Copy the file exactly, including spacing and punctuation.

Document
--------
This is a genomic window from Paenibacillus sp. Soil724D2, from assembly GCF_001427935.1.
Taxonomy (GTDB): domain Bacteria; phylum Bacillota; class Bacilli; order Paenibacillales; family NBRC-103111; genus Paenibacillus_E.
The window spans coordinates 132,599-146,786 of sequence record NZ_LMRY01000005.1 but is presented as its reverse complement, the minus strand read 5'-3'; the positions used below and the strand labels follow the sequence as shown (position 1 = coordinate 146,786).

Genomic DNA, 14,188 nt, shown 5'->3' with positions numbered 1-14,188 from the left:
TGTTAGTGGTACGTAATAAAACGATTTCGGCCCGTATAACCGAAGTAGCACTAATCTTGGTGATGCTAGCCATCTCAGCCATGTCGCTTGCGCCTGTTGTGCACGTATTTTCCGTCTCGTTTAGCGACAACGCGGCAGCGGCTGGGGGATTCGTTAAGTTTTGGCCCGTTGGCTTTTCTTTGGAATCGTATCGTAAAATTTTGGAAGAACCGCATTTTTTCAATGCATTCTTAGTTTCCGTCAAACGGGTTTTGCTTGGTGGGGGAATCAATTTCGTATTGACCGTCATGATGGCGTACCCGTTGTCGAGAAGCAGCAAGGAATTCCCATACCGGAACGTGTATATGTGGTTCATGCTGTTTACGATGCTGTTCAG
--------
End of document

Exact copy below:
This is a genomic window from Paenibacillus sp. Soil724D2, from assembly GCF_001427935.1.
Taxonomy (GTDB): domain Bacteria; phylum Bacillota; class Bacilli; order Paenibacillales; family NBRC-103111; genus Paenibacillus_E.
The window spans coordinates 132,599-146,786 of sequence record NZ_LMRY01000005.1 but is presented as its reverse complement, the minus strand read 5'-3'; the positions used below and the strand labels follow the sequence as shown (position 1 = coordinate 146,786).

Genomic DNA, 14,188 nt, shown 5'->3' with positions numbered 1-14,188 from the left:
TGTTAGTGGTACGTAATAAAACGATTTCGGCCCGTATAACCGAAGTAGCACTAATCTTGGTGATGCTAGCCATCTCAGCCATGTCGCTTGCGCCTGTTGTGCACGTATTTTCCGTCTCGTTTAGCGACAACGCGGCAGCGGCTGGGGGATTCGTTAAGTTTTGGCCCGTTGGCTTTTCTTTGGAATCGTATCGTAAAATTTTGGAAGAACCGCATTTTTTCAATGCATTCTTAGTTTCCGTCAAACGGGTTTTGCTTGGTGGGGGAATCAATTTCGTATTGACCGTCATGATGGCGTACCCGTTGTCGAGAAGCAGCAAGGAATTCCCATACCGGAACGTGTATATGTGGTTCATGCTGTTTACGATGCTGTTCAG